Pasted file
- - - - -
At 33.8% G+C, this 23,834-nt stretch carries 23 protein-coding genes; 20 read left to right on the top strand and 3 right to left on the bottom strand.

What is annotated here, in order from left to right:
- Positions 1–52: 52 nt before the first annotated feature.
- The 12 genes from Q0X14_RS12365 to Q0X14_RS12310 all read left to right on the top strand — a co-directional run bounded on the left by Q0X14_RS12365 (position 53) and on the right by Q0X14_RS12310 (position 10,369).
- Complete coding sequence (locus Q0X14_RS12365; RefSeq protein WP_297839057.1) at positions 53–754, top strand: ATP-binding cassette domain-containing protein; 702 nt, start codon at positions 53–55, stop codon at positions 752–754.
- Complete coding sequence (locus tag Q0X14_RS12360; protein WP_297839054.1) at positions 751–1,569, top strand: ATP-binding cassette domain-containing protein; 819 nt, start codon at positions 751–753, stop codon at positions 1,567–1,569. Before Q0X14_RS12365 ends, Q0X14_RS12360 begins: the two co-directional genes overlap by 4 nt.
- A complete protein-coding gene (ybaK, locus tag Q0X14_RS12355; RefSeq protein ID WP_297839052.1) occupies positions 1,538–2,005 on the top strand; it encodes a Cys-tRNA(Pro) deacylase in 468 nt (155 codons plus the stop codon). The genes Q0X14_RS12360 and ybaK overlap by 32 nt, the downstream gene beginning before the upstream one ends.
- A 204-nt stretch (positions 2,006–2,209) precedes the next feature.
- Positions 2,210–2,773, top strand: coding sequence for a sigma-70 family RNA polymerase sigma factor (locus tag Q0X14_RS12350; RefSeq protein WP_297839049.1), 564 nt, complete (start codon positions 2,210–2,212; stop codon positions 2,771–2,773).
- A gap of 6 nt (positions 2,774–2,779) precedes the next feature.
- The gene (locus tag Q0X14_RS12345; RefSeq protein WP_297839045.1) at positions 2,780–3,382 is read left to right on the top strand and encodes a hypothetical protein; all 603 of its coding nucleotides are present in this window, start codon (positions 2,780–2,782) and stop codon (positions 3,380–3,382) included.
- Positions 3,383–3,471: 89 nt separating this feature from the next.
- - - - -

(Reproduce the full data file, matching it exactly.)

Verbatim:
At 33.8% G+C, this 23,834-nt stretch carries 23 protein-coding genes; 20 read left to right on the top strand and 3 right to left on the bottom strand.

What is annotated here, in order from left to right:
- Positions 1–52: 52 nt before the first annotated feature.
- The 12 genes from Q0X14_RS12365 to Q0X14_RS12310 all read left to right on the top strand — a co-directional run bounded on the left by Q0X14_RS12365 (position 53) and on the right by Q0X14_RS12310 (position 10,369).
- Complete coding sequence (locus Q0X14_RS12365; RefSeq protein WP_297839057.1) at positions 53–754, top strand: ATP-binding cassette domain-containing protein; 702 nt, start codon at positions 53–55, stop codon at positions 752–754.
- Complete coding sequence (locus tag Q0X14_RS12360; protein WP_297839054.1) at positions 751–1,569, top strand: ATP-binding cassette domain-containing protein; 819 nt, start codon at positions 751–753, stop codon at positions 1,567–1,569. Before Q0X14_RS12365 ends, Q0X14_RS12360 begins: the two co-directional genes overlap by 4 nt.
- A complete protein-coding gene (ybaK, locus tag Q0X14_RS12355; RefSeq protein ID WP_297839052.1) occupies positions 1,538–2,005 on the top strand; it encodes a Cys-tRNA(Pro) deacylase in 468 nt (155 codons plus the stop codon). The genes Q0X14_RS12360 and ybaK overlap by 32 nt, the downstream gene beginning before the upstream one ends.
- A 204-nt stretch (positions 2,006–2,209) precedes the next feature.
- Positions 2,210–2,773, top strand: coding sequence for a sigma-70 family RNA polymerase sigma factor (locus tag Q0X14_RS12350; RefSeq protein WP_297839049.1), 564 nt, complete (start codon positions 2,210–2,212; stop codon positions 2,771–2,773).
- A gap of 6 nt (positions 2,774–2,779) precedes the next feature.
- The gene (locus tag Q0X14_RS12345; RefSeq protein WP_297839045.1) at positions 2,780–3,382 is read left to right on the top strand and encodes a hypothetical protein; all 603 of its coding nucleotides are present in this window, start codon (positions 2,780–2,782) and stop codon (positions 3,380–3,382) included.
- Positions 3,383–3,471: 89 nt separating this feature from the next.